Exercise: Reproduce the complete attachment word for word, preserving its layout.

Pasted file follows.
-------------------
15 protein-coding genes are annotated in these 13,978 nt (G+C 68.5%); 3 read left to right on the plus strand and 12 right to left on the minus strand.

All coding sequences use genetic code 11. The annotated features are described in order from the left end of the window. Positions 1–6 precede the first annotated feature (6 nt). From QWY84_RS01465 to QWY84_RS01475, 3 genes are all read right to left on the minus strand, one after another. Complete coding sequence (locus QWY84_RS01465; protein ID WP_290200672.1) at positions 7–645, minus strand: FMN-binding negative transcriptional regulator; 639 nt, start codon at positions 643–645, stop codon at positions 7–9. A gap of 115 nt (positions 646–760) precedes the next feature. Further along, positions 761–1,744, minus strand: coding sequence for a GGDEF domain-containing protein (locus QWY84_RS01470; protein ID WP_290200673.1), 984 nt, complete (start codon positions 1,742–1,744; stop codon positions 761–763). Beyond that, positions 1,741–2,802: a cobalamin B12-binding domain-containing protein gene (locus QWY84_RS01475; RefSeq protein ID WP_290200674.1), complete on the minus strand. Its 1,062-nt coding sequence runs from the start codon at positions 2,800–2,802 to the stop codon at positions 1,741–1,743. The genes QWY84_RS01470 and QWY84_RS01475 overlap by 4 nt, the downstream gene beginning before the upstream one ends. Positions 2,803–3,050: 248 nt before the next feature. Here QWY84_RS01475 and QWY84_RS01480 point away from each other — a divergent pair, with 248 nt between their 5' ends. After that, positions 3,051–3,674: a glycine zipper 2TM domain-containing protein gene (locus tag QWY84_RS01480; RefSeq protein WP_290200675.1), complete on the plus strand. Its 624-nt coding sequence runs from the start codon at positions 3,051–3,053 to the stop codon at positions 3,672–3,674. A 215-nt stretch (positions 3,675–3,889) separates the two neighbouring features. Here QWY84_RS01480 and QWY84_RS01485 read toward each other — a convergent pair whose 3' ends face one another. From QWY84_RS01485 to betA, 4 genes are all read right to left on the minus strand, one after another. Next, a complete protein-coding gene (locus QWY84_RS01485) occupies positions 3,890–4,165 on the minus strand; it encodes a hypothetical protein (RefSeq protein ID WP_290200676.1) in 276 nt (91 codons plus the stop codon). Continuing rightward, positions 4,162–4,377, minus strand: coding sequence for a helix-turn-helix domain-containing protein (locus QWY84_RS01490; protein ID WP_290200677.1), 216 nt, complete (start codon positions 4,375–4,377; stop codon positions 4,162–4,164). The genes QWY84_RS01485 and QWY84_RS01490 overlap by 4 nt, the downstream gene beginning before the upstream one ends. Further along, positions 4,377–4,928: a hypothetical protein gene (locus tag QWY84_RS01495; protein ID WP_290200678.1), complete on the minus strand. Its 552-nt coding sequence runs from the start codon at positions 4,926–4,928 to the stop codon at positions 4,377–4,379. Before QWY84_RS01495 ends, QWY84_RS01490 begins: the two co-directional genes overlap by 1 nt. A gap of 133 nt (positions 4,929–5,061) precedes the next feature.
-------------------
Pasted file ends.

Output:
15 protein-coding genes are annotated in these 13,978 nt (G+C 68.5%); 3 read left to right on the plus strand and 12 right to left on the minus strand.

All coding sequences use genetic code 11. The annotated features are described in order from the left end of the window. Positions 1–6 precede the first annotated feature (6 nt). From QWY84_RS01465 to QWY84_RS01475, 3 genes are all read right to left on the minus strand, one after another. Complete coding sequence (locus QWY84_RS01465; protein ID WP_290200672.1) at positions 7–645, minus strand: FMN-binding negative transcriptional regulator; 639 nt, start codon at positions 643–645, stop codon at positions 7–9. A gap of 115 nt (positions 646–760) precedes the next feature. Further along, positions 761–1,744, minus strand: coding sequence for a GGDEF domain-containing protein (locus QWY84_RS01470; protein ID WP_290200673.1), 984 nt, complete (start codon positions 1,742–1,744; stop codon positions 761–763). Beyond that, positions 1,741–2,802: a cobalamin B12-binding domain-containing protein gene (locus QWY84_RS01475; RefSeq protein ID WP_290200674.1), complete on the minus strand. Its 1,062-nt coding sequence runs from the start codon at positions 2,800–2,802 to the stop codon at positions 1,741–1,743. The genes QWY84_RS01470 and QWY84_RS01475 overlap by 4 nt, the downstream gene beginning before the upstream one ends. Positions 2,803–3,050: 248 nt before the next feature. Here QWY84_RS01475 and QWY84_RS01480 point away from each other — a divergent pair, with 248 nt between their 5' ends. After that, positions 3,051–3,674: a glycine zipper 2TM domain-containing protein gene (locus tag QWY84_RS01480; RefSeq protein WP_290200675.1), complete on the plus strand. Its 624-nt coding sequence runs from the start codon at positions 3,051–3,053 to the stop codon at positions 3,672–3,674. A 215-nt stretch (positions 3,675–3,889) separates the two neighbouring features. Here QWY84_RS01480 and QWY84_RS01485 read toward each other — a convergent pair whose 3' ends face one another. From QWY84_RS01485 to betA, 4 genes are all read right to left on the minus strand, one after another. Next, a complete protein-coding gene (locus QWY84_RS01485) occupies positions 3,890–4,165 on the minus strand; it encodes a hypothetical protein (RefSeq protein ID WP_290200676.1) in 276 nt (91 codons plus the stop codon). Continuing rightward, positions 4,162–4,377, minus strand: coding sequence for a helix-turn-helix domain-containing protein (locus QWY84_RS01490; protein ID WP_290200677.1), 216 nt, complete (start codon positions 4,375–4,377; stop codon positions 4,162–4,164). The genes QWY84_RS01485 and QWY84_RS01490 overlap by 4 nt, the downstream gene beginning before the upstream one ends. Further along, positions 4,377–4,928: a hypothetical protein gene (locus tag QWY84_RS01495; protein ID WP_290200678.1), complete on the minus strand. Its 552-nt coding sequence runs from the start codon at positions 4,926–4,928 to the stop codon at positions 4,377–4,379. Before QWY84_RS01495 ends, QWY84_RS01490 begins: the two co-directional genes overlap by 1 nt. A gap of 133 nt (positions 4,929–5,061) precedes the next feature.